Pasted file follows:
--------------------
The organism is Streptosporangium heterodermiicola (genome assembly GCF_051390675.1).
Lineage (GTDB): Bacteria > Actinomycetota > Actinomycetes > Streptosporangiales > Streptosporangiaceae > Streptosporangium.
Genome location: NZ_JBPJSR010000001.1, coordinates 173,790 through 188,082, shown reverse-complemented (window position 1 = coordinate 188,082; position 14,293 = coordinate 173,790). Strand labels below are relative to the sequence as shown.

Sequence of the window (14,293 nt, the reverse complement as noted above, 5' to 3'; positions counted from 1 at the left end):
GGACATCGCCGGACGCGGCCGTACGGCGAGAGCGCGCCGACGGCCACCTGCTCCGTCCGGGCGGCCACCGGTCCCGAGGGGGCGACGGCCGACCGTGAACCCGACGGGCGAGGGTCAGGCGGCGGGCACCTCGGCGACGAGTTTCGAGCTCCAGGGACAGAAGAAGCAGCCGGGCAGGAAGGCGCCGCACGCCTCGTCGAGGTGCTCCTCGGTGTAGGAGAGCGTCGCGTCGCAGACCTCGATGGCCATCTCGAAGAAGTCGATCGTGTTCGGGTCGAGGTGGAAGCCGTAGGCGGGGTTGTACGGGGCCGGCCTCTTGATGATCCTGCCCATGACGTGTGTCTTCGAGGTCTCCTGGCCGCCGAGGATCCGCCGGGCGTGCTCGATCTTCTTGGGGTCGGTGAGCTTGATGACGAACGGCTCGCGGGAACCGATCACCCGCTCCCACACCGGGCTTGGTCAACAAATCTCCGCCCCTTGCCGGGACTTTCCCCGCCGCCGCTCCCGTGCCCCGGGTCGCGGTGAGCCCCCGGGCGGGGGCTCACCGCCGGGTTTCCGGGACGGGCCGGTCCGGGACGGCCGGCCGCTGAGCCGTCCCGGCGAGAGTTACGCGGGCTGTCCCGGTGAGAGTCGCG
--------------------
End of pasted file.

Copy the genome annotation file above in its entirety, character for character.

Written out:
The organism is Streptosporangium heterodermiicola (genome assembly GCF_051390675.1).
Lineage (GTDB): Bacteria > Actinomycetota > Actinomycetes > Streptosporangiales > Streptosporangiaceae > Streptosporangium.
Genome location: NZ_JBPJSR010000001.1, coordinates 173,790 through 188,082, shown reverse-complemented (window position 1 = coordinate 188,082; position 14,293 = coordinate 173,790). Strand labels below are relative to the sequence as shown.

Sequence of the window (14,293 nt, the reverse complement as noted above, 5' to 3'; positions counted from 1 at the left end):
GGACATCGCCGGACGCGGCCGTACGGCGAGAGCGCGCCGACGGCCACCTGCTCCGTCCGGGCGGCCACCGGTCCCGAGGGGGCGACGGCCGACCGTGAACCCGACGGGCGAGGGTCAGGCGGCGGGCACCTCGGCGACGAGTTTCGAGCTCCAGGGACAGAAGAAGCAGCCGGGCAGGAAGGCGCCGCACGCCTCGTCGAGGTGCTCCTCGGTGTAGGAGAGCGTCGCGTCGCAGACCTCGATGGCCATCTCGAAGAAGTCGATCGTGTTCGGGTCGAGGTGGAAGCCGTAGGCGGGGTTGTACGGGGCCGGCCTCTTGATGATCCTGCCCATGACGTGTGTCTTCGAGGTCTCCTGGCCGCCGAGGATCCGCCGGGCGTGCTCGATCTTCTTGGGGTCGGTGAGCTTGATGACGAACGGCTCGCGGGAACCGATCACCCGCTCCCACACCGGGCTTGGTCAACAAATCTCCGCCCCTTGCCGGGACTTTCCCCGCCGCCGCTCCCGTGCCCCGGGTCGCGGTGAGCCCCCGGGCGGGGGCTCACCGCCGGGTTTCCGGGACGGGCCGGTCCGGGACGGCCGGCCGCTGAGCCGTCCCGGCGAGAGTTACGCGGGCTGTCCCGGTGAGAGTCGCG